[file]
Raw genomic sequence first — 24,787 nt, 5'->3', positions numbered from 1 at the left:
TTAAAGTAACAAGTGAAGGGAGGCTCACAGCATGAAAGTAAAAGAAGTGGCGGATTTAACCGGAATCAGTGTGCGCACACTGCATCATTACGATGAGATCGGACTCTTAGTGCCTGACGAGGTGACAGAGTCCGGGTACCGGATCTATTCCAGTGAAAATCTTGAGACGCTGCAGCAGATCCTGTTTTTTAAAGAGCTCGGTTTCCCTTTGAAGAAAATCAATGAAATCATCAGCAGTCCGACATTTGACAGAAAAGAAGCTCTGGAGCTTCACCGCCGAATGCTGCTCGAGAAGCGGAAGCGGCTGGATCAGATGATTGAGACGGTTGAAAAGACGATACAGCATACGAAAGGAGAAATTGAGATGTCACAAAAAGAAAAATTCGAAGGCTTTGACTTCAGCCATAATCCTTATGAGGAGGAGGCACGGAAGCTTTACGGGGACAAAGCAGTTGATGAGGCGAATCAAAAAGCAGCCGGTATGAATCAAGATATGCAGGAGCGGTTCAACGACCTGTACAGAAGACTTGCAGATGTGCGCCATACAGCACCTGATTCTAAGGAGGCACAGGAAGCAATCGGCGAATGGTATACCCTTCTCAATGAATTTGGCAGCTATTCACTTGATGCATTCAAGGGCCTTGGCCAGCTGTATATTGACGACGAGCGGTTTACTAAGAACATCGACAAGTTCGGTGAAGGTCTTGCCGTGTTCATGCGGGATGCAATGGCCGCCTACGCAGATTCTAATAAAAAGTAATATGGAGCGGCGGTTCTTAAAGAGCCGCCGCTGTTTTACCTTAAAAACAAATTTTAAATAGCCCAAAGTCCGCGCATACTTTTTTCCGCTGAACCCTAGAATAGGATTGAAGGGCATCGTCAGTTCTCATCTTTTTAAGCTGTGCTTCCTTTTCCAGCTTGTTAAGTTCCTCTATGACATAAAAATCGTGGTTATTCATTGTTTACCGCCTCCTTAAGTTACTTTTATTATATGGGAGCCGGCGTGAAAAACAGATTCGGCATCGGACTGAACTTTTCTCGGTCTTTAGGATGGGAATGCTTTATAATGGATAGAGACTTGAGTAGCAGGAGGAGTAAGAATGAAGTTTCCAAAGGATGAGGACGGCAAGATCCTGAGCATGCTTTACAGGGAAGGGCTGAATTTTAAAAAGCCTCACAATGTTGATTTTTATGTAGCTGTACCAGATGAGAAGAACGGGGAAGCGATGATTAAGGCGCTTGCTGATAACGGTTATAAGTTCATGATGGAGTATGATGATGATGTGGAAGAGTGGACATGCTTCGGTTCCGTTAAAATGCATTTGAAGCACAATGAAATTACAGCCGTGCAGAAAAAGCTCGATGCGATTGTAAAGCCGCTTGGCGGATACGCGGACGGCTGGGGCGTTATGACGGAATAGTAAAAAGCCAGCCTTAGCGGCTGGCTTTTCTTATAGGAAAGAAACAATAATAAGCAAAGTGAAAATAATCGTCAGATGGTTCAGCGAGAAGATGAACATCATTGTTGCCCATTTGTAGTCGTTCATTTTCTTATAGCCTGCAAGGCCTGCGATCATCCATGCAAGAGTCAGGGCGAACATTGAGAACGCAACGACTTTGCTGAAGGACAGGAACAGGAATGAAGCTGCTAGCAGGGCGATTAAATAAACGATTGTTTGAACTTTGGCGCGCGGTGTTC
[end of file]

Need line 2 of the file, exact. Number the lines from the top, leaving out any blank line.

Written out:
TTAAAGTAACAAGTGAAGGGAGGCTCACAGCATGAAAGTAAAAGAAGTGGCGGATTTAACCGGAATCAGTGTGCGCACACTGCATCATTACGATGAGATCGGACTCTTAGTGCCTGACGAGGTGACAGAGTCCGGGTACCGGATCTATTCCAGTGAAAATCTTGAGACGCTGCAGCAGATCCTGTTTTTTAAAGAGCTCGGTTTCCCTTTGAAGAAAATCAATGAAATCATCAGCAGTCCGACATTTGACAGAAAAGAAGCTCTGGAGCTTCACCGCCGAATGCTGCTCGAGAAGCGGAAGCGGCTGGATCAGATGATTGAGACGGTTGAAAAGACGATACAGCATACGAAAGGAGAAATTGAGATGTCACAAAAAGAAAAATTCGAAGGCTTTGACTTCAGCCATAATCCTTATGAGGAGGAGGCACGGAAGCTTTACGGGGACAAAGCAGTTGATGAGGCGAATCAAAAAGCAGCCGGTATGAATCAAGATATGCAGGAGCGGTTCAACGACCTGTACAGAAGACTTGCAGATGTGCGCCATACAGCACCTGATTCTAAGGAGGCACAGGAAGCAATCGGCGAATGGTATACCCTTCTCAATGAATTTGGCAGCTATTCACTTGATGCATTCAAGGGCCTTGGCCAGCTGTATATTGACGACGAGCGGTTTACTAAGAACATCGACAAGTTCGGTGAAGGTCTTGCCGTGTTCATGCGGGATGCAATGGCCGCCTACGCAGATTCTAATAAAAAGTAATATGGAGCGGCGGTTCTTAAAGAGCCGCCGCTGTTTTACCTTAAAAACAAATTTTAAATAGCCCAAAGTCCGCGCATACTTTTTTCCGCTGAACCCTAGAATAGGATTGAAGGGCATCGTCAGTTCTCATCTTTTTAAGCTGTGCTTCCTTTTCCAGCTTGTTAAGTTCCTCTATGACATAAAAATCGTGGTTATTCATTGTTTACCGCCTCCTTAAGTTACTTTTATTATATGGGAGCCGGCGTGAAAAACAGATTCGGCATCGGACTGAACTTTTCTCGGTCTTTAGGATGGGAATGCTTTATAATGGATAGAGACTTGAGTAGCAGGAGGAGTAAGAATGAAGTTTCCAAAGGATGAGGACGGCAAGATCCTGAGCATGCTTTACAGGGAAGGGCTGAATTTTAAAAAGCCTCACAATGTTGATTTTTATGTAGCTGTACCAGATGAGAAGAACGGGGAAGCGATGATTAAGGCGCTTGCTGATAACGGTTATAAGTTCATGATGGAGTATGATGATGATGTGGAAGAGTGGACATGCTTCGGTTCCGTTAAAATGCATTTGAAGCACAATGAAATTACAGCCGTGCAGAAAAAGCTCGATGCGATTGTAAAGCCGCTTGGCGGATACGCGGACGGCTGGGGCGTTATGACGGAATAGTAAAAAGCCAGCCTTAGCGGCTGGCTTTTCTTATAGGAAAGAAACAATAATAAGCAAAGTGAAAATAATCGTCAGATGGTTCAGCGAGAAGATGAACATCATTGTTGCCCATTTGTAGTCGTTCATTTTCTTATAGCCTGCAAGGCCTGCGATCATCCATGCAAGAGTCAGGGCGAACATTGAGAACGCAACGACTTTGCTGAAGGACAGGAACAGGAATGAAGCTGCTAGCAGGGCGATTAAATAAACGATTGTTTGAACTTTGGCGCGCGGTGTTC